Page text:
Founder of Modern Post of China


There is nothing more noble than work and nothing more necessary that work should be well done. In a building every brick is necessary, but the bricks most important are those lowest down and unseen. If they were not well laid the building would not stand but fall to pieces. So it was in life. Each one of them who had a task to perform, from the lowest to the highest, and each must see that he did his best.
- Robert Hart -

The Service which I direct is called the Customs Service, but its scope is wide and its aim is to do good work for China in every possible direction.
- Robert Hart -

I shall never leave China contentedly unless I see mines at work, railways in operation and telegraphs spreading.
- Robert Hart -

A brief history of Robert Hart
1835 February 20, born in Portadown, County Armagh, Northern Ireland
1845 sent to Wesleyan School in Taunton, Somerset; studied Latin for 2 years and also Arithmetic, Interest and Fractions
1848 sent to Wesley Connexional School in Dublin; drilled in Latin, Greek, English, French, mathematics, as well as Scripture History and Hebrew
1851 Matriculated from Queen's College and gained a scholarship at the beginning of each year; later received gold medals for Literature, Logic and Metaphysics
1853 B.A. and Senior Scholar, Queens's College, Belfast
1854 Gained nomination from British Foreign Office; July, arrived Hong Kong on steamship "The Pottinger"; serving in the Superintendency of trade; Sep., appointed to the British Consulate in Ningpo, official job was as a supernumary interpreter
1858 March, sent to the city of Canton as Secretary to the Allied Commission; Oct., promoted interpreter at the British Consulate
1859 Resigned from the British Consulate and joined the Chinese Imperial Maritime Customs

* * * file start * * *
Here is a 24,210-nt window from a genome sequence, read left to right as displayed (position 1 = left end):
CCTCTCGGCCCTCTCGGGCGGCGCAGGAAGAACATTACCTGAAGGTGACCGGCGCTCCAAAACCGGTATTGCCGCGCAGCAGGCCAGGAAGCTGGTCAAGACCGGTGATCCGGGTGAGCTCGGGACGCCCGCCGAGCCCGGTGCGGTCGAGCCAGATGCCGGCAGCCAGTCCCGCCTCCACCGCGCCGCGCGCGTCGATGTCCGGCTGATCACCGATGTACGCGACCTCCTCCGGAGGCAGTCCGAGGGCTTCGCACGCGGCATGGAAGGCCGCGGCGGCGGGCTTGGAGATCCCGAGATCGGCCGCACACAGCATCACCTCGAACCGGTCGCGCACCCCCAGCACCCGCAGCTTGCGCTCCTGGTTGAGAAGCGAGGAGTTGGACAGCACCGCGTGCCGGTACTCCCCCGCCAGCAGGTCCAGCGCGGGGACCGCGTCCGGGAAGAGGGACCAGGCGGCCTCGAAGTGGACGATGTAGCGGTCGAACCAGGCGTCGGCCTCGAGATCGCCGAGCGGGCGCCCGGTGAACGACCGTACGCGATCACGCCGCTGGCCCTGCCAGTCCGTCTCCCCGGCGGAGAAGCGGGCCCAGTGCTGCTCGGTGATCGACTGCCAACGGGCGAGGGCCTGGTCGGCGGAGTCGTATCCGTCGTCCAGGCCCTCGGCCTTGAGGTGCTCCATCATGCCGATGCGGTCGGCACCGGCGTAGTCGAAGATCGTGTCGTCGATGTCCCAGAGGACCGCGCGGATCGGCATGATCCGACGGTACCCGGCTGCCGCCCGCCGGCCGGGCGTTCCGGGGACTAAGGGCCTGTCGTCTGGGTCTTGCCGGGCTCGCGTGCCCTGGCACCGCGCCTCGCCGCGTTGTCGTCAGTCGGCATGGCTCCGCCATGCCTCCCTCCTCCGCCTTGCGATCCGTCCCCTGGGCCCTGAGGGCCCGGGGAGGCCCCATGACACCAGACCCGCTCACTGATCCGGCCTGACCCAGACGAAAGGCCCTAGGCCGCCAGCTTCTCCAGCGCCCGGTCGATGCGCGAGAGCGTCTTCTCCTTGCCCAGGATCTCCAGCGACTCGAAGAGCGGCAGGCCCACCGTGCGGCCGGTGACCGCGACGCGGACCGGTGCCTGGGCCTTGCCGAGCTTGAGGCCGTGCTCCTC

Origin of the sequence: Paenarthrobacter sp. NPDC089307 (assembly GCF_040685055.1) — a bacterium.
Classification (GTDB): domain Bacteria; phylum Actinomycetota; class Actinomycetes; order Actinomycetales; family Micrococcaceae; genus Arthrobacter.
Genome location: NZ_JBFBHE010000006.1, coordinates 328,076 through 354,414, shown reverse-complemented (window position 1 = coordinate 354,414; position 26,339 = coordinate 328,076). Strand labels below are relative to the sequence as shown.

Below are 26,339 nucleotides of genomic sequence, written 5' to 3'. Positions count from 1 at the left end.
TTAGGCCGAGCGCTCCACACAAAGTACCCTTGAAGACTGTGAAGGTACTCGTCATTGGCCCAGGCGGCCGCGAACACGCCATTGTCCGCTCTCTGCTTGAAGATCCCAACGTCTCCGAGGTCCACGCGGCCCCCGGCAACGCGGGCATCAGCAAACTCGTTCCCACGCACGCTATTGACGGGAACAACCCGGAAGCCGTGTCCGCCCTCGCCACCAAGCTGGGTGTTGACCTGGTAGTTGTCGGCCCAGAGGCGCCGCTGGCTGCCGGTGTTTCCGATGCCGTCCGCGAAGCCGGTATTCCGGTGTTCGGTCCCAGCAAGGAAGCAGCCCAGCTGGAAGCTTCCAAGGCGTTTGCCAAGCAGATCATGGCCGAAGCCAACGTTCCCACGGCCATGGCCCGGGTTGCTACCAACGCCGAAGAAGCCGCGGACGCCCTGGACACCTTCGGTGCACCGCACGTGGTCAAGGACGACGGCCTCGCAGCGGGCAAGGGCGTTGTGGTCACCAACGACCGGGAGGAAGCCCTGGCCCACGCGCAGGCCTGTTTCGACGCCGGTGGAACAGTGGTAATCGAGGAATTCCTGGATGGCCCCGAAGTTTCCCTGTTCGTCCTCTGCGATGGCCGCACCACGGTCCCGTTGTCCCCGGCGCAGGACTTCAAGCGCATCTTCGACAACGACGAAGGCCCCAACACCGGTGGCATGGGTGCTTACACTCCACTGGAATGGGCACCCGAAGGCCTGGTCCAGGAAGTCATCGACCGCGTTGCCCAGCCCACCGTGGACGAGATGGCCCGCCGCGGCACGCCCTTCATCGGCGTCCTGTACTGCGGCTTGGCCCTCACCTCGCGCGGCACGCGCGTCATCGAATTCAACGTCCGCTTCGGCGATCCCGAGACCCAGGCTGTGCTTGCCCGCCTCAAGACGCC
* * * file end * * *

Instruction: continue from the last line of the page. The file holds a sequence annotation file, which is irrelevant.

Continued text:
1861 H.N. Lay, the Inspector General of Customs was attacked, severely wounded and sent home to England, Hart made Acting Inspector Generals in his place; suggested to Tsungli Yamen that it would be to China's advantage to eastablish a national post office
1862/3 Travelled up and down the land establishing new offices in Ningpo, Foochow, Amoy, Swatow, Chingkiang and Tientsin
1863 Lay was dismissed because of the "Lay-Osborn Flotilla Incident"; Hart appointed Inspector-General
1864 Visited Formosa (Taiwan) to inspect the new customs house there
1865 By the Treaty of Tientsin, the Chinese government was obliged to convey mail for the theaty Powers, Customs was entrusted with the duty and started the conveyance of mail
1866 Granted six months leave for home and took 5 Chinese with him to Europe; fallen in love with Hester Jane in Portadown, married in Dublin on the 22nd August and back to Peking
1873 Instructed Campbell to open the Chinese Customs Office in London
1875 Helped to settle difficulties between G.B. and China; conferred M.A., (Honorary) Queen's University, Belfast
1876 His work in 1875 resulted in Chefoo Convention and a turning point for the development of the Customs Post
1878 Went to the Paris Exhibition as President of the Chinese Government's Commission
1882 Conferred LL.D. (Honorary) Queen's University, Belfast
1884/5 With Campbell successfully teaming-up to handle the Ferry Affair and ratified the Li-Fournier Convention with France in Annam, Indochina
1885 Offered the post of British Minister in China; immediately relinquished as he felt he could do better work for China in the Maritime Customs Service
1886 Conferred LL.D. (Honorary) Mitchigan University, U.S.A.
1891 Organized first brass band in China
1894/5 Advocated necessary reform in China
1897 Tariff revision and Haikuan (Customs) Teal gold unit proposal; Inauguration of the Chinese Imperial Post Office
1898 To get the shipping companies on-side with the national post office, Hart offered to them a discount of 50% of the off-hours loading fee, in exchange for these not carrying mail for private letter companies
1900 Hart's office, home and practically all of his records were destroyed in the Boxer Rebellion
1901 Organized Native Customs Service
1908 Took "leave of absence" and returned to England, never to return to China again; conferred Freeman of Belfast, London and the Borough of Taunton
1911 September 20, died in England

Robert Hart's Distinctions received in China

The statue of Robert Hart designed by Charles Guernier of Paris was originally installed on the Shanghai Bund on May 25, 1914, and relocated to a spot opposite the new Shanghai Customs House in 1928. During WWII, it was demolished by the puppet Customs House on Sep. 9, and the statue was taken away by the Japanese on Oct. 5, 1943.

On one of the bronze plaques there was an epitaph written by President Charles William Eliot of Harvard University:

"Inspector-General of the Chinese Maritime Customs.
Founder of the Chinese Lighthouse Service.
Organiser and Administrator of the National Post Office.
Trusted Counsellor of the Chinese Government.
True friend of the Chinese People.
Modest, Patient, Sagacious and Resolute.
He overcame Formidable Obstacles, and
Accomplished a work of Great Beneficence for China and the World."